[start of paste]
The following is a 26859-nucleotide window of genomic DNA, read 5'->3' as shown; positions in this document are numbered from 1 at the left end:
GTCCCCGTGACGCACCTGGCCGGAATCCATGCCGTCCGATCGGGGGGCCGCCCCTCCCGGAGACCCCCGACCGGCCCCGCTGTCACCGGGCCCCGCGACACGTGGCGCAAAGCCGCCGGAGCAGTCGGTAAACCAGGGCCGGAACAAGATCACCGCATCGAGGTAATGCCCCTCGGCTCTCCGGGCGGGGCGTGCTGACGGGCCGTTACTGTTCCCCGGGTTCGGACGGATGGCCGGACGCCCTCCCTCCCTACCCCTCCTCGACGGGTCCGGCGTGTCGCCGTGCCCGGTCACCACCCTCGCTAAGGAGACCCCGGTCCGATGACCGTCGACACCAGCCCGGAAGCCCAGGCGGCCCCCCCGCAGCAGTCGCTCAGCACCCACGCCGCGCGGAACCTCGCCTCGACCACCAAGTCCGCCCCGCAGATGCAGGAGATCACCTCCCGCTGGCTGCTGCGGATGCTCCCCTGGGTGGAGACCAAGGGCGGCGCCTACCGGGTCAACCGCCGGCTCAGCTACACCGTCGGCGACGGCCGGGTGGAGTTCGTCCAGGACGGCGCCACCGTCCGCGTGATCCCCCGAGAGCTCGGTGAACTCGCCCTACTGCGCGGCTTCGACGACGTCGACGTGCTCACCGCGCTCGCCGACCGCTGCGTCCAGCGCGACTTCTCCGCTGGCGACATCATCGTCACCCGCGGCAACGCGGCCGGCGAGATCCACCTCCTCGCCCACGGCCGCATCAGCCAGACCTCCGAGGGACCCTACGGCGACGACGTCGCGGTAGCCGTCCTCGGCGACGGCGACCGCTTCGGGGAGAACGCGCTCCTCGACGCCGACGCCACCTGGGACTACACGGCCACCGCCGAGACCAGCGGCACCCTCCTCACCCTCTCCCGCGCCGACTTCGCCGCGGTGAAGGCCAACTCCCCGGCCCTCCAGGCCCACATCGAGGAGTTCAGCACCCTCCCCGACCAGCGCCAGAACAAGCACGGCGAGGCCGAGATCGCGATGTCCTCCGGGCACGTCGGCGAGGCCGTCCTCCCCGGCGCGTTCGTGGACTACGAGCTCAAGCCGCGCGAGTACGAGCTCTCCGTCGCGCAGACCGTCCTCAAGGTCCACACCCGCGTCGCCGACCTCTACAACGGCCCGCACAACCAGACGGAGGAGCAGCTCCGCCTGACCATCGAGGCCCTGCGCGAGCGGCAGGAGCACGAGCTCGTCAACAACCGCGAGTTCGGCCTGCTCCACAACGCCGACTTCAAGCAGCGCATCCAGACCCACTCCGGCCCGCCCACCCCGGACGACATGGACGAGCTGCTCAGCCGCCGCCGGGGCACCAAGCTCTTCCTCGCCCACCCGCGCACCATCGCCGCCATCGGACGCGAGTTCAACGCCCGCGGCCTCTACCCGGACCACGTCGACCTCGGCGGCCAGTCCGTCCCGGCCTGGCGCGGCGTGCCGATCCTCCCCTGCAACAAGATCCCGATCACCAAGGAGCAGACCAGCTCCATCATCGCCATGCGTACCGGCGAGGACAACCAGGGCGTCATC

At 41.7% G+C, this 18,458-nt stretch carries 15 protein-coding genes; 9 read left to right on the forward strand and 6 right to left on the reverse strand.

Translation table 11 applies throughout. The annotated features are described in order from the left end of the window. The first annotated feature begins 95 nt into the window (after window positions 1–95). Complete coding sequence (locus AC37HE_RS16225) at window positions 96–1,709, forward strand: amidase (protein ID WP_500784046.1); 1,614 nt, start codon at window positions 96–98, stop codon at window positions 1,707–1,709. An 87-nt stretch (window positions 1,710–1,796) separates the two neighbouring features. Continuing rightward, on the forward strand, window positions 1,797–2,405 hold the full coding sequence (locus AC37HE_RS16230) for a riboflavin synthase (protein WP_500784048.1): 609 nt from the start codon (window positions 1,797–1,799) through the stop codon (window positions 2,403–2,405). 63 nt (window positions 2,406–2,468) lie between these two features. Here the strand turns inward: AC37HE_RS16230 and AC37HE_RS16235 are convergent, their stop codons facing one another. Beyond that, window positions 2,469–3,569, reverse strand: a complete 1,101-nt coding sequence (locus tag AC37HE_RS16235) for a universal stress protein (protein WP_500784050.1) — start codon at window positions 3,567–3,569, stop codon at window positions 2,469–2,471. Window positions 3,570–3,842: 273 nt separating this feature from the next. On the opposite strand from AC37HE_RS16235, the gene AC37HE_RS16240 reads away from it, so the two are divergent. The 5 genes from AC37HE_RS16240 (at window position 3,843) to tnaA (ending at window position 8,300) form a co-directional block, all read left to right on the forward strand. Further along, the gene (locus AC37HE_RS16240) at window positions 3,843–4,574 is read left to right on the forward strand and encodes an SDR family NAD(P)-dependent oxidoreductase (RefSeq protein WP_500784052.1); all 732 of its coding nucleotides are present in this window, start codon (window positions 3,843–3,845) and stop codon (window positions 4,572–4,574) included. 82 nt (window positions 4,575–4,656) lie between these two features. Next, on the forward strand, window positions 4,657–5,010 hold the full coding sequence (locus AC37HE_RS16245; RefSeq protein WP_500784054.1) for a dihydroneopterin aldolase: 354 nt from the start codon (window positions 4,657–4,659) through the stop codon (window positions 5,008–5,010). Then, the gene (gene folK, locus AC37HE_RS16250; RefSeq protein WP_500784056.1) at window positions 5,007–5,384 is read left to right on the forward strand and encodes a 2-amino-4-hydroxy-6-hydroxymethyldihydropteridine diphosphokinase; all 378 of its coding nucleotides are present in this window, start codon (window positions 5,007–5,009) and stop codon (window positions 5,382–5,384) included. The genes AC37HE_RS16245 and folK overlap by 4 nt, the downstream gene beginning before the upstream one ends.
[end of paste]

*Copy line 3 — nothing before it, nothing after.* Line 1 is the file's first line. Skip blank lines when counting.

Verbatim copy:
At 41.7% G+C, this 18,458-nt stretch carries 15 protein-coding genes; 9 read left to right on the forward strand and 6 right to left on the reverse strand.